Ex-official exempt from state law

April 6, 2019

KANKAKEE — The former head of an embattled local agency did not submit required financial disclosures like hundreds of other officials in the county. He was exempt.

For more than two decades, Illinois has required officials to list their financial interests in annual statements.

Although imperfect, it’s a way for the public to determine whether decision-makers have potential conflicts of interest.

Annually, tens of thousands of officials statewide submit what are known as “statements of economic interest” to county clerks or state government offices.

One official who did not submit statements was Richard Simms, former executive director of the Kankakee River Metropolitan Agency, or KRMA, which runs the regional sewage treatment plant. And he did not turn them in for his other job as superintendent of utilities for the city of Kankakee.

These were the types of positions that normally would trigger the state law requiring submission of statements of economic interest.

But the state law in question does not apply to independent contractors. And that’s exactly what Simms was. He billed KRMA and the city through his Kankakee-based firm, Simms Engineering.

The Illinois Governmental Ethics Act is meant to apply to all elected officials and the heads of government entities and departments within those entities.

It also applies to those who have supervisory authority over government contracts.

It’s almost unheard for someone in a government leadership position to be an independent contractor.

County clerk Dan Hendrickson’s office is the custodian of statements of economic interest in the county. While members of the KRMA board have filed statements, the clerk’s office has no documentation that Simms, who retired last April, filed a statement in the last seven years, which is as long as the office’s records go back.

A statement of economic interest from Simms could have been helpful for the public and the seven-member board. If he had submitted one, he might have listed Plum Flower International. That firm shared an address with Simms Engineering and, according to state records, was managed by Simms Engineering and Simms’ daughter, Anna Simms.

Now, Simms is in disputes with KRMA and the city over billing them nearly $1.4 million for software that officials say is incomplete and unusable.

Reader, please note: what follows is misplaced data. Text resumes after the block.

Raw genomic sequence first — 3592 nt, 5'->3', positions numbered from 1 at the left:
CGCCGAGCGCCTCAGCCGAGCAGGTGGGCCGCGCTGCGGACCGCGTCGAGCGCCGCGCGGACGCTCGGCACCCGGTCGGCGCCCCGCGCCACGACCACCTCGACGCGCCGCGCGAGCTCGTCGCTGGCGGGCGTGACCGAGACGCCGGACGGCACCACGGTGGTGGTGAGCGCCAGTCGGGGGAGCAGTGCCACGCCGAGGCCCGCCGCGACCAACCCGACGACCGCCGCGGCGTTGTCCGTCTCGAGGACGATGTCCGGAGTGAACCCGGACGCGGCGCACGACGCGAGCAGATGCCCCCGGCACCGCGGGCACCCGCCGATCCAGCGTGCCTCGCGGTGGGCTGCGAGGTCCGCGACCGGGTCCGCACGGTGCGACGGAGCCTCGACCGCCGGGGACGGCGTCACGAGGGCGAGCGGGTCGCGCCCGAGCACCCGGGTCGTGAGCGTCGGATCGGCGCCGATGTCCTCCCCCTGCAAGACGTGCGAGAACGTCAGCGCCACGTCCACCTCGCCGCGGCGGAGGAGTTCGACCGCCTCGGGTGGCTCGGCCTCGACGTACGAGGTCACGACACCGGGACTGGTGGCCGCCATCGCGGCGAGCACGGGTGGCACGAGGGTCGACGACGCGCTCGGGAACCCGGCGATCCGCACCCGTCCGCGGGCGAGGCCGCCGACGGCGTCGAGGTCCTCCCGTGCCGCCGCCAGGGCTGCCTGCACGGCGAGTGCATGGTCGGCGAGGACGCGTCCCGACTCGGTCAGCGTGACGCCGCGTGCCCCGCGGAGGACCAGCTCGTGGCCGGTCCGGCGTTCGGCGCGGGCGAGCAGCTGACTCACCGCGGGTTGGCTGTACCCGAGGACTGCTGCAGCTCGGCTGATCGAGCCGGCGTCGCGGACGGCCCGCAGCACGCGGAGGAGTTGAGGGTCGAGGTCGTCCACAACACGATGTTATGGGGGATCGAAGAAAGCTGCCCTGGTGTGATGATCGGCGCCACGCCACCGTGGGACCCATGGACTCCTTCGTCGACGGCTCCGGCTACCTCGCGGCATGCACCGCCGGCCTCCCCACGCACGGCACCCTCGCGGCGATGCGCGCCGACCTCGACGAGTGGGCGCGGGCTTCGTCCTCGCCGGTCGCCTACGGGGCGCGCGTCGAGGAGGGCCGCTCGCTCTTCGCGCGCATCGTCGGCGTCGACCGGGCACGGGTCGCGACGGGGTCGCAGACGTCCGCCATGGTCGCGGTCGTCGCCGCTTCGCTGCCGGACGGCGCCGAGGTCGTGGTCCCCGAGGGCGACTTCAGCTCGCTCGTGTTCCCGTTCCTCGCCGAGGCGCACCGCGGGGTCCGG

The Daily Journal has found that Simms hired software developers through Plum Flower, a firm that KRMA board members apparently knew nothing about until recent months. Simms said in November that subcontractors got 87.5 to 90 percent of the $700,000, while Simms Engineering got the rest. He has provided no proof.

In September, the board demanded Simms disclose how the software money was spent, but he refused.

At one time, Simms was an employee of the city, according to pension records. He retired as utilities superintendent in 2004 and started collecting a pension, but stayed in the same position, apparently doing the same thing but working as a contractor.

Because the county clerk does not have records going back before seven years ago, it is unknown whether Simms used to submit statements.

Bradley Mayor Bruce Adams, who became the KRMA board’s chairman in 2017, said he would like to have the new executive director submit a statement of economic interest. He said no one informed him that Simms wasn’t turning in statements.

Simms’ attorney, Chris Bohlen, who represents his client on issues relating to the city, said in an emailed response to the Daily Journal’s request for comment: “So the upshot is that Mr. Simms was in total compliance with the law.”

Watchdog groups, such as Chicago-based Reform for Illinois, want more openness on officials’ financial interests.

“The statements of economic interest let the public know where officials’ interests may influence their policy decisions,” said Alisa Kaplan, policy director for Reform for Illinois. “It helps the public know whether those officials are putting their personal interests ahead of the public interest. It’s all about officials laying their cards on the table.”

Simms now is under federal investigation.